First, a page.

Thursday, October 19, 2006

Rav Soloveitchik and Heidegger

I don't claim to know all of R. Joseph B. Soloveitchik's philosophical influences. All I can say is that I noticed some commonalities between R. Soloveitchik's thought in his book The Emergence of Ethical Man and that of Martin Heidegger. Whether R. Soloveitchik acquired them in Berlin in the 1920s, from Heidegger's writing(s) or from a secondary source such as Martin Buber's writings, I can't say. But the similarities are too strong to suggest that this is just a coincidence.

1. Field of Being

Existence itself, according to Heidegger, means to stand outside oneself, to be beyond oneself. My Being is not something that takes place inside my skin (or inside immaterial substance inside that skin); my Being, rather, is spread over a field or region which is the world of its care and concern. Heidegger’s theory of man (and of Being) might be called the Field Theory of Man (or the Field Theory of Being) in analogy with Einstein's Field Theory of Matter, provided we take this purely as an analogy...
(William Barrett, Irrational Man, p. 194)

In the mineral world, it is impossible to speak of an object and its environment or outside; the object is a part of its environment...[9] But we do speak of a structured organism-environment field, and although there is interaction between a living structure and its outside world, we still consider the organism to be a bounded entity, rooted in inner existence. There is a reciprocity but also a polarity of within and without...

Man and animal were granted the capacity for movement, making them more "self-contained" than the plant, which is rooted in Mother Earth... We cannot speak of them as integrated with a fixed environment. Nevertheless, even they are enmeshed within the outside world and flow into the non-self. Thus, certain viewpoints will tend to bring man closer to his environment on the model of the plant's unity with the outside world; other viewpoints, on the contrary, will strive to grant man more freedom and self-sufficiency.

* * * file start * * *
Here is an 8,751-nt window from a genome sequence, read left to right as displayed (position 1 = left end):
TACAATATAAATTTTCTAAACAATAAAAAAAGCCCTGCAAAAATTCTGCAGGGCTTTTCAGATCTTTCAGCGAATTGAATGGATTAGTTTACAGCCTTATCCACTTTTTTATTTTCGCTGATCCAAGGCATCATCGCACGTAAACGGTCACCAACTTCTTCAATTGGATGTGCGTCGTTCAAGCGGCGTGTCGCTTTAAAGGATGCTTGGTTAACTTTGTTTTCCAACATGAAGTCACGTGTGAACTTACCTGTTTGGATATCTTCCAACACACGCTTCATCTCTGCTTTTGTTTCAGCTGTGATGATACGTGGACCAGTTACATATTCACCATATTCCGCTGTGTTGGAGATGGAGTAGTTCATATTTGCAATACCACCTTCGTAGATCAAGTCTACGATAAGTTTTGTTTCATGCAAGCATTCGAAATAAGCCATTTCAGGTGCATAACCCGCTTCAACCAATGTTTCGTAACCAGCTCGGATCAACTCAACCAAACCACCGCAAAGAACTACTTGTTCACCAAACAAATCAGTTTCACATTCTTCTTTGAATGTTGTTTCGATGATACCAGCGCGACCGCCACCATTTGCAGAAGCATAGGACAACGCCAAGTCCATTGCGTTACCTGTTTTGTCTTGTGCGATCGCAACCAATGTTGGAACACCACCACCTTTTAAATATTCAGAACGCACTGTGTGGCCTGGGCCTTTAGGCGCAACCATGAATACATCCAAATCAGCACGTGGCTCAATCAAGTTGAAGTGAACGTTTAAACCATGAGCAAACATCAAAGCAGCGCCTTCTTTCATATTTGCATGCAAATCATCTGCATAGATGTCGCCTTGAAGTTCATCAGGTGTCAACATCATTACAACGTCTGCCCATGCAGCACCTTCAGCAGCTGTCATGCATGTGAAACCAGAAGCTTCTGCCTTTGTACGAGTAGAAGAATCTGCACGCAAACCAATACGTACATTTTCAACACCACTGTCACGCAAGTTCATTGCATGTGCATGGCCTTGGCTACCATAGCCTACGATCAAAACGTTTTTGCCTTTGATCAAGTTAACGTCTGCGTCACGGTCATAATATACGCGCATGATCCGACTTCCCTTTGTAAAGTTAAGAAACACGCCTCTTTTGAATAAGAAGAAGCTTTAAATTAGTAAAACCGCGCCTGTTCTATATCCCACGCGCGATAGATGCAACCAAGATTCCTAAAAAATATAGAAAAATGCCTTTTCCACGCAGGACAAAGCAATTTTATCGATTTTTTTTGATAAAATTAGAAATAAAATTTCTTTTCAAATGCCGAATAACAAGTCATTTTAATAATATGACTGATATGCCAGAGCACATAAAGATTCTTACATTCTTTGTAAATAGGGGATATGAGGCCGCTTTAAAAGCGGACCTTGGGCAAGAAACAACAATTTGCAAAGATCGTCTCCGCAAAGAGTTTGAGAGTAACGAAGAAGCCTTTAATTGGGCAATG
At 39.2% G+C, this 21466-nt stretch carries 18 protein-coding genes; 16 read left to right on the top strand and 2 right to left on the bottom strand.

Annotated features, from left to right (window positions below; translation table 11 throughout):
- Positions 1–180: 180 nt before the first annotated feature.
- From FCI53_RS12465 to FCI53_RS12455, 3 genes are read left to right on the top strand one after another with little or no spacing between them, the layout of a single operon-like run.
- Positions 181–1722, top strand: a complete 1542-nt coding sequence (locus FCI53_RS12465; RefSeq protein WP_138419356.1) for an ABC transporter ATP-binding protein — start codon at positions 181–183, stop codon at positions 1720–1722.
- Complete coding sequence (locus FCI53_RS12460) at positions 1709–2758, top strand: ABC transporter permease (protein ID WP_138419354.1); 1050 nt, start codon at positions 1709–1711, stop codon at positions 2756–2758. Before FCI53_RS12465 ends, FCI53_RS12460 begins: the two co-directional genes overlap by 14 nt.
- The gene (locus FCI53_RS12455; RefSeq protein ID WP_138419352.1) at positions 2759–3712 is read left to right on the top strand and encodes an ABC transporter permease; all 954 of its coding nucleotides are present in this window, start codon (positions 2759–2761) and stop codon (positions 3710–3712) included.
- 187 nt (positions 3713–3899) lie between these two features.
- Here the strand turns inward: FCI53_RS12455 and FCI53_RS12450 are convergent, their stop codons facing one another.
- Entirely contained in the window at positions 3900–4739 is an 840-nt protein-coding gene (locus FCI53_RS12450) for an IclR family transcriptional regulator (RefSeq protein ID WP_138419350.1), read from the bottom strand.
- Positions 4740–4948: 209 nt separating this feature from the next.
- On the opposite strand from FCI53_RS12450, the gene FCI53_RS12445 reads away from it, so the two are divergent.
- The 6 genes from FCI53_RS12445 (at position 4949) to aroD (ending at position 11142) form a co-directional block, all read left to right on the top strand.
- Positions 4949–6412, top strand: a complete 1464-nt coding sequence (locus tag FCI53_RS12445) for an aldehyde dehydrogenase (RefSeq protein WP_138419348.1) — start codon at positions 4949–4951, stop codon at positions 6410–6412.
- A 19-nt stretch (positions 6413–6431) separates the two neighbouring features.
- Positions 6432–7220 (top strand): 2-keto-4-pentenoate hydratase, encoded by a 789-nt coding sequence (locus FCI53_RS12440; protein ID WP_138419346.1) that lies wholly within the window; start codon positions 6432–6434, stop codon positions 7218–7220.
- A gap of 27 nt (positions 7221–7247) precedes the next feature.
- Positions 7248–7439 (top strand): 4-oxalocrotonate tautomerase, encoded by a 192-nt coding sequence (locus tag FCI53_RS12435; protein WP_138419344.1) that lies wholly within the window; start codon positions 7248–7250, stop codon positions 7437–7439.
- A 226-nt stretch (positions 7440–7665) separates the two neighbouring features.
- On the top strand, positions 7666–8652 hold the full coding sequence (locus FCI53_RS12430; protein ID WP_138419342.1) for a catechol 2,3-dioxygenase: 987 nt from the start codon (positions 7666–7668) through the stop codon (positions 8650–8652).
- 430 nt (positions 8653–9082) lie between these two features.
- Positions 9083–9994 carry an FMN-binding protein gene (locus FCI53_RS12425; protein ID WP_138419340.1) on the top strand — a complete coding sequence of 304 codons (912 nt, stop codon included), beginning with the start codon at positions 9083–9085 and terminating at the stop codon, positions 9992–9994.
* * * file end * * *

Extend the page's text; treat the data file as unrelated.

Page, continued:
[9] The field theory in physics, which dissolved allegedly concrete encapsulated objects into abstract fields of force, accomplished the feat of removing all boundary lines between objects and their environment.

(R. Soloveitchik, The Emergence of Ethical Man, pp. 14, 16-17)
Entirely the same? No. But R. Soloveitchik was reacting to concepts that Heidegger first enunciated.

2. Flow of Time
These three tenses of time--future, past, and present--Heidegger calls ekstasies, in the literal sense of the Greek ek-stasis, a standing outside and beyond oneself. Philosophers before Heidegger had constructed time as a series of "nows"--present moments--following each other like points upon a line... But in order to construct time as a sequence of "nows" we have to be able, Heidegger says, to understand what "now" means; and to do this we have to understand it as the moment dividing the past and future--that is, we have to understand past and future together in order to understand the present. Hence, every attempt to interpret time as a sequence of present moments, sliding away into the past, presupposes that man already stands beyond himself in one of the three ek-stases of time. His existence is thus a field spread out over time as it is over space...
(Barrett, p. 203)

History, as a human event, unfolds itself in time... Yet there is an experience of closeness in historical time. Instead of being a straight line extending in two opposite directions, time presents itself as a three-dimensional magnitude--past, present and future--that envelops the historical consciousness, that explores not only the traces of a bygone past retained in memory and a non-existent future anticipated in fantasy, but a living past and future which are projected against the backdrop of the present. The historical texture is woven of past and future; it is a focus in which the bygone and the expected converge. To live historically means to live through all the phases of history, both past and future...
(R. Soloveitchik, p. 164; cf. The Lonely Man of Faith, end of part VI; Festival of Freedom, p. 175ff.)
Again, not exactly the same. Especially since Heidegger emphasized the future while R. Soloveitchik gave both the past and future equal emphasis. Nevertheless, the similarities are clearly no coincidence.

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